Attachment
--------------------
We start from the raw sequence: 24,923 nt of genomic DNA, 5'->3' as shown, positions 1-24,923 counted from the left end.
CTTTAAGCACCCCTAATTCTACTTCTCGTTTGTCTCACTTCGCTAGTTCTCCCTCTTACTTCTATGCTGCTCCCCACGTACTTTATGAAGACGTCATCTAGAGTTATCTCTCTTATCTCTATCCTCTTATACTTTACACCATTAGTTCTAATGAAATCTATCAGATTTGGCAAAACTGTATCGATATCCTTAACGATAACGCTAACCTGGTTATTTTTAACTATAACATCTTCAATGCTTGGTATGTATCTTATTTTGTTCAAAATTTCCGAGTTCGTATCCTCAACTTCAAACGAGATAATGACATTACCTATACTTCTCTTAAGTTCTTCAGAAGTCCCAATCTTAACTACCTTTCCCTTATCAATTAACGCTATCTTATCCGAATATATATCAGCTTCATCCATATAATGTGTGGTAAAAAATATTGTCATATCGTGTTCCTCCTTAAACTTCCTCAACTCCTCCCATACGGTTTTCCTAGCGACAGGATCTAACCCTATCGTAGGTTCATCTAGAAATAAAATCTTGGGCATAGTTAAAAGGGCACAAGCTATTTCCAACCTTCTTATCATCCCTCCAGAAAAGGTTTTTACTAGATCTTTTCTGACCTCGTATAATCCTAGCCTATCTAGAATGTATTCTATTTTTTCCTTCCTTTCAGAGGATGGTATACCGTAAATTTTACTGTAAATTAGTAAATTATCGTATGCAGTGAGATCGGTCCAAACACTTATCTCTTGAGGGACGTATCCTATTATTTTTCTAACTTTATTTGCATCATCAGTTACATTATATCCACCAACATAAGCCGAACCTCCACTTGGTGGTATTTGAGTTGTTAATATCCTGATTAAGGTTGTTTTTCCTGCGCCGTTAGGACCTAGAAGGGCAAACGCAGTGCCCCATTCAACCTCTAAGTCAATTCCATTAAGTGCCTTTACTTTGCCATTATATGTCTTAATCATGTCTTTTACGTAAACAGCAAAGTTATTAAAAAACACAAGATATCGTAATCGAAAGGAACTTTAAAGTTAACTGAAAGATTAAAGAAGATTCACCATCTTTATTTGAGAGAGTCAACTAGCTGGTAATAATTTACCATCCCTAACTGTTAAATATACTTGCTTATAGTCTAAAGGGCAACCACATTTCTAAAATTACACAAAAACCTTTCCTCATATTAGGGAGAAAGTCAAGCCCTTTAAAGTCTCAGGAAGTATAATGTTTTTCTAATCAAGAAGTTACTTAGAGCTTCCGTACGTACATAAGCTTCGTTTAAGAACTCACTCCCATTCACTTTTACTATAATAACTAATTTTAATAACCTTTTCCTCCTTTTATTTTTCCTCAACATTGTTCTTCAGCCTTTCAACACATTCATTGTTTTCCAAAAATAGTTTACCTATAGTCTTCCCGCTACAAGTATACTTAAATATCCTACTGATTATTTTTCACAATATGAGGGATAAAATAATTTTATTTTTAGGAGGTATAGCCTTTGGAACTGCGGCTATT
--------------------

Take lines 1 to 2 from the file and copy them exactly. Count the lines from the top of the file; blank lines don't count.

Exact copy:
We start from the raw sequence: 24,923 nt of genomic DNA, 5'->3' as shown, positions 1-24,923 counted from the left end.
CTTTAAGCACCCCTAATTCTACTTCTCGTTTGTCTCACTTCGCTAGTTCTCCCTCTTACTTCTATGCTGCTCCCCACGTACTTTATGAAGACGTCATCTAGAGTTATCTCTCTTATCTCTATCCTCTTATACTTTACACCATTAGTTCTAATGAAATCTATCAGATTTGGCAAAACTGTATCGATATCCTTAACGATAACGCTAACCTGGTTATTTTTAACTATAACATCTTCAATGCTTGGTATGTATCTTATTTTGTTCAAAATTTCCGAGTTCGTATCCTCAACTTCAAACGAGATAATGACATTACCTATACTTCTCTTAAGTTCTTCAGAAGTCCCAATCTTAACTACCTTTCCCTTATCAATTAACGCTATCTTATCCGAATATATATCAGCTTCATCCATATAATGTGTGGTAAAAAATATTGTCATATCGTGTTCCTCCTTAAACTTCCTCAACTCCTCCCATACGGTTTTCCTAGCGACAGGATCTAACCCTATCGTAGGTTCATCTAGAAATAAAATCTTGGGCATAGTTAAAAGGGCACAAGCTATTTCCAACCTTCTTATCATCCCTCCAGAAAAGGTTTTTACTAGATCTTTTCTGACCTCGTATAATCCTAGCCTATCTAGAATGTATTCTATTTTTTCCTTCCTTTCAGAGGATGGTATACCGTAAATTTTACTGTAAATTAGTAAATTATCGTATGCAGTGAGATCGGTCCAAACACTTATCTCTTGAGGGACGTATCCTATTATTTTTCTAACTTTATTTGCATCATCAGTTACATTATATCCACCAACATAAGCCGAACCTCCACTTGGTGGTATTTGAGTTGTTAATATCCTGATTAAGGTTGTTTTTCCTGCGCCGTTAGGACCTAGAAGGGCAAACGCAGTGCCCCATTCAACCTCTAAGTCAATTCCATTAAGTGCCTTTACTTTGCCATTATATGTCTTAATCATGTCTTTTACGTAAACAGCAAAGTTATTAAAAAACACAAGATATCGTAATCGAAAGGAACTTTAAAGTTAACTGAAAGATTAAAGAAGATTCACCATCTTTATTTGAGAGAGTCAACTAGCTGGTAATAATTTACCATCCCTAACTGTTAAATATACTTGCTTATAGTCTAAAGGGCAACCACATTTCTAAAATTACACAAAAACCTTTCCTCATATTAGGGAGAAAGTCAAGCCCTTTAAAGTCTCAGGAAGTATAATGTTTTTCTAATCAAGAAGTTACTTAGAGCTTCCGTACGTACATAAGCTTCGTTTAAGAACTCACTCCCATTCACTTTTACTATAATAACTAATTTTAATAACCTTTTCCTCCTTTTATTTTTCCTCAACATTGTTCTTCAGCCTTTCAACACATTCATTGTTTTCCAAAAATAGTTTACCTATAGTCTTCCCGCTACAAGTATACTTAAATATCCTACTGATTATTTTTCACAATATGAGGGATAAAATAATTTTATTTTTAGGAGGTATAGCCTTTGGAACTGCGGCTATT